I'm interested as to any discussion on how these ships perform especially in heavier seas. There appears to be several people raising doubt about how seaworthy they are, but the fact the US is going ahead with 3 of the vessels and presumably did enough research ontop of that scaled down research vessel they constructed - seems to suggest that they'll be okay. Like many people I had no idea they were so far along in constructing these things!
new Burke, Flight III news article:
Next Gen U.S. Destroyers Already Questioned
Apr 6, 2012
By Michael Fabey
Read more: http://www.aviationweek.com/aw/gener...ne=null&next=0Military analysts for a host of government watchdog agencies such as the U.S. Government Accountability Office (GAO), Congressional Research Service (CRS) and Congressional Budget Office (CBO) have questioned the Navy’s Flight III plans for some time, but it is the GAO review released earlier this year that highlights newly emerging cost and schedule risks.
In the coming years, when the real cutfest begins, the navy will regret this decision.
Will cost the life of more necessary projects and in the extreme, will force to rethink the number of carriers.
US Navy to Cut 12 Ships
To cut the Ticos?In the coming years, when the real cutfest begins, the navy will regret this decision.
Or to build a new nuclear cruiser?
I really think such a beast is needed to handle high end mission equipment like AMDR (physically large and requiring a tremendous amount of electrical power), and maybe some of the other futuristic systems being contemplated.
I really hate to say it, but I'm guessing that there will fewer carriers in our future.Will cost the life of more necessary projects and in the extreme, will force to rethink the number of carriers.
I really doubt we'll have as many Ford-class carriers in service at one time as we have Nimitz class (10 in commission).
It's not something that makes me happy, but I just worry that the cost to develop ships to handle high-end missions (like BMD) will end up driving the size of the fleet down to a tiny fraction of what it is today, and much less than what we need.
I think an AMDR CGN would be a useful addition to the fleet. 15k+ tons, AMDR radar, 200+ VLS, maybe one or two AGS, and ability to launch and recover mid-size UAVs. I just think the cost of such a thing would be astronomical. Unthinkable, even.
But Program management hasn't been our strong suite lately, though.
We need BuShips back.
When I think of netcentric warfare I think of economy of scale and decentralized centres of gravity.
Anti ship missiles are pretty spiffy nowadays.
And while carriers are the hub in the hub/spoke model....I wonder if it's possible to crank out fully plug/play hulls in small/medium/large that can decentralize the risk that big fat carriers represent if successfully targeted.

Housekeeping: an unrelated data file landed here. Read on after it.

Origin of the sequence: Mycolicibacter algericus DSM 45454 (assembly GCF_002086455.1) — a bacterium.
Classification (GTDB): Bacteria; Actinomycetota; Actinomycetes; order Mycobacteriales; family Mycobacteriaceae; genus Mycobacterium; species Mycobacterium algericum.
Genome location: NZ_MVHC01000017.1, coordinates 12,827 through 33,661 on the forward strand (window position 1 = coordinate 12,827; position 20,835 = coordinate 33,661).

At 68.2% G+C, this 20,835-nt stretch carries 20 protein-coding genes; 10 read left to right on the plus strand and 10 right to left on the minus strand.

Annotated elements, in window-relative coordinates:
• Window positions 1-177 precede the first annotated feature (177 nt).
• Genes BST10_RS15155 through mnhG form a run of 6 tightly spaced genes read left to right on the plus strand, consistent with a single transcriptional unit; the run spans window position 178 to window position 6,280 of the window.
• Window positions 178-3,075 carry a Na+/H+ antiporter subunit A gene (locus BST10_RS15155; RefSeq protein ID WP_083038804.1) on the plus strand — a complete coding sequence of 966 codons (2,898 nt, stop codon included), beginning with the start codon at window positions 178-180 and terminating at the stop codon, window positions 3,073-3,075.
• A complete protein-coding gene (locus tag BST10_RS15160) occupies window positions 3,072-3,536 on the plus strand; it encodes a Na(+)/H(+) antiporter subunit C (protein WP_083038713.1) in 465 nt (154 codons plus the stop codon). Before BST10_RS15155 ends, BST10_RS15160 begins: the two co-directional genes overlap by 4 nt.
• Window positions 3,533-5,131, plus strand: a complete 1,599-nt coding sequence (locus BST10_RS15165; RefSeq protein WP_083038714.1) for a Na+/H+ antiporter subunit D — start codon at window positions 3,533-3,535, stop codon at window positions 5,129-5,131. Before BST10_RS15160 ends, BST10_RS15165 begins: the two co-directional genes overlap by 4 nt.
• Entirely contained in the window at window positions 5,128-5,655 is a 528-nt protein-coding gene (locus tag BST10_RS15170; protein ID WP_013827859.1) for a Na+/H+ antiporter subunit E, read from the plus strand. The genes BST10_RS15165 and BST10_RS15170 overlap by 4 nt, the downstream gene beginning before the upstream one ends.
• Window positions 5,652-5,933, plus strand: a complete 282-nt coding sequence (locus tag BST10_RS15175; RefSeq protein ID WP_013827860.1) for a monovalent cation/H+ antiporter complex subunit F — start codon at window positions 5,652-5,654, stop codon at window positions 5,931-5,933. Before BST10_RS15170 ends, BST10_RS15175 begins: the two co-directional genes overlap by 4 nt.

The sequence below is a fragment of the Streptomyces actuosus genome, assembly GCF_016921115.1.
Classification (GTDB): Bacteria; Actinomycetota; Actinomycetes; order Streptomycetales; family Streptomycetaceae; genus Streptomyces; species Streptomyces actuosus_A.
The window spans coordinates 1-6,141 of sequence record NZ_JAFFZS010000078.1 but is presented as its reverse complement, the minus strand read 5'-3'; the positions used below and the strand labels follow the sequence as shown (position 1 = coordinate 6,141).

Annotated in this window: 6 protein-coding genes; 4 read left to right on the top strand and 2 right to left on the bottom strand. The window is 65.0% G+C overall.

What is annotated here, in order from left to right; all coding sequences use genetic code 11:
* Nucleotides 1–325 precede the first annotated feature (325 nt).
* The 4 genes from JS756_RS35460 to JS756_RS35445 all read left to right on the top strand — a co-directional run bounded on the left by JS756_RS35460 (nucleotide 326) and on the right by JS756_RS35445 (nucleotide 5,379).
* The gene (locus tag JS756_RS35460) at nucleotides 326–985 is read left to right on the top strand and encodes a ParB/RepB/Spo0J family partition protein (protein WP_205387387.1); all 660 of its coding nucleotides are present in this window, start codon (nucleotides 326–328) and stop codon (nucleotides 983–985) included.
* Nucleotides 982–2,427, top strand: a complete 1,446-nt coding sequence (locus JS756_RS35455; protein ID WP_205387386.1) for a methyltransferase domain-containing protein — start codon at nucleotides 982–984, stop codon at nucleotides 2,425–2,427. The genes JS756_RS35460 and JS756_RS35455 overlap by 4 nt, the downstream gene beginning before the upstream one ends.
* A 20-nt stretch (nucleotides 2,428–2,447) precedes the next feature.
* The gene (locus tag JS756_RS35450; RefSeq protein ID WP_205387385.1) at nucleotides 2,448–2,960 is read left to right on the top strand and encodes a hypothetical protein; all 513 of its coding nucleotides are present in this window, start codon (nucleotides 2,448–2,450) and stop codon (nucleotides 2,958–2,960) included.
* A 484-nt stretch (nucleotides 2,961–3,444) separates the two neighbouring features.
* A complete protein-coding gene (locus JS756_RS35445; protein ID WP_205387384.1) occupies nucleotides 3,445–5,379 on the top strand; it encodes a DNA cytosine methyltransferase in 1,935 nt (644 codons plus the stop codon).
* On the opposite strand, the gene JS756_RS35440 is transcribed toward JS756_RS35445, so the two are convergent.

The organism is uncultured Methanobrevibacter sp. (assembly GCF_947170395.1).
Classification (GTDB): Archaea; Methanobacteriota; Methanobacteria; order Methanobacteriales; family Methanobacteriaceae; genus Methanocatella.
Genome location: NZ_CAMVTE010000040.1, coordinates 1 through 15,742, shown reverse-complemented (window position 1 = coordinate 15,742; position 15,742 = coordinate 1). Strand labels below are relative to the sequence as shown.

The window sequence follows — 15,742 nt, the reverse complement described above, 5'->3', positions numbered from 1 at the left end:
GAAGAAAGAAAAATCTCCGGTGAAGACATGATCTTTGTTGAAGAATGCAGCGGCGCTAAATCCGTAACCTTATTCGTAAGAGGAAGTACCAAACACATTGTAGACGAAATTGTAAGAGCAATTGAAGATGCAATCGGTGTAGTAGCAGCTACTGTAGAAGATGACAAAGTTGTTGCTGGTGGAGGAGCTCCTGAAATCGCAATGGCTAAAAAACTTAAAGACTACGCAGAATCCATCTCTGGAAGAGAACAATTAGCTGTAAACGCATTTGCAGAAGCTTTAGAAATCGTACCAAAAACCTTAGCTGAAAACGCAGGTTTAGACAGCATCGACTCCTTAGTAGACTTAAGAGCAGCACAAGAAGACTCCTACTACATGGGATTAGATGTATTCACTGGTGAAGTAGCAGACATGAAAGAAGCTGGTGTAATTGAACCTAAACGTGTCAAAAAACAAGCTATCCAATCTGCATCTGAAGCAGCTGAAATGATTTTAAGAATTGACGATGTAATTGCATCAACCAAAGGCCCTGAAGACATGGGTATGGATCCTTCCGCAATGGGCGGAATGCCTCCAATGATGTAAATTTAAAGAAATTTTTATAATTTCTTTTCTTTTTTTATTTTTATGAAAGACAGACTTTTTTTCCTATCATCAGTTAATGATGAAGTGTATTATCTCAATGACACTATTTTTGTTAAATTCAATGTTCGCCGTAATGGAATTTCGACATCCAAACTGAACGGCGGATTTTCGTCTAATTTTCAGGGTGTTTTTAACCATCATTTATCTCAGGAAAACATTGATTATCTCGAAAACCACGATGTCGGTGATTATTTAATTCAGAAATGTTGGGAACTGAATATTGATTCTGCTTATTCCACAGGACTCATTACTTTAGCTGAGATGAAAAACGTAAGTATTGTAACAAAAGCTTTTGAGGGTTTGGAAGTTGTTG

If you're going to operate in a fleet or strike group environment do you NEED every vessel to be fully kitted out with EVERY sensor under the sun?
Or can you plug in a bunch of VLS containers into a few lightly manned hulls slaved to the fully kitted and sensor laden hulls?
Carriers are awesome....but I wonder if next gen UAVs will be able to operate from smaller and less expensive hulls like America class?
The Navy has been playing around with a concept of an about 25,000-ton CGN using the LPD-17 hull with a single A1B reactor from the Ford class. The rough cost estimates were around $9 billion (today's dollars) for the lead ship and around $7 billion follow-on. The Navy would need at least 7 and more like 9 to get the desired coverage, and that's with a second class of 14-15 smaller, conventional "cruisers" (Flight III or BMD Zumwalt) as additional shooters.
I don't like the idea for a variety of reasons, price being chief among them. But also because, with even 9 CGNs, we'd be unable to do anything with them but escort the Carriers around. BMD patrols in the Med and Pacific, and the Gator Navy would be reliant on the conventional cruisers anyway, better to make all the 20+ BMD cruisers one conventional class (more affordable and better for the Industry) and then enhance the fleet sensor ability with some innovation.
Galrahn over at Information Dissemination has put forward a fairly straightforward solution: put a large-array AMDR on the Ford-class Carriers. The island on a Ford can take a fairly huge array on its 3 faces, and they have Power to be sure. He's also suggested mounting a turreted AMDR array on the next generation of support ships, but the Navy is already having enough trouble getting those paid for and I don't think adding the price of an AMDR would make the situation any better.
Fox was hyping the LCS this morning which I found funny, but we need a CGN but when they killed the CGX idk.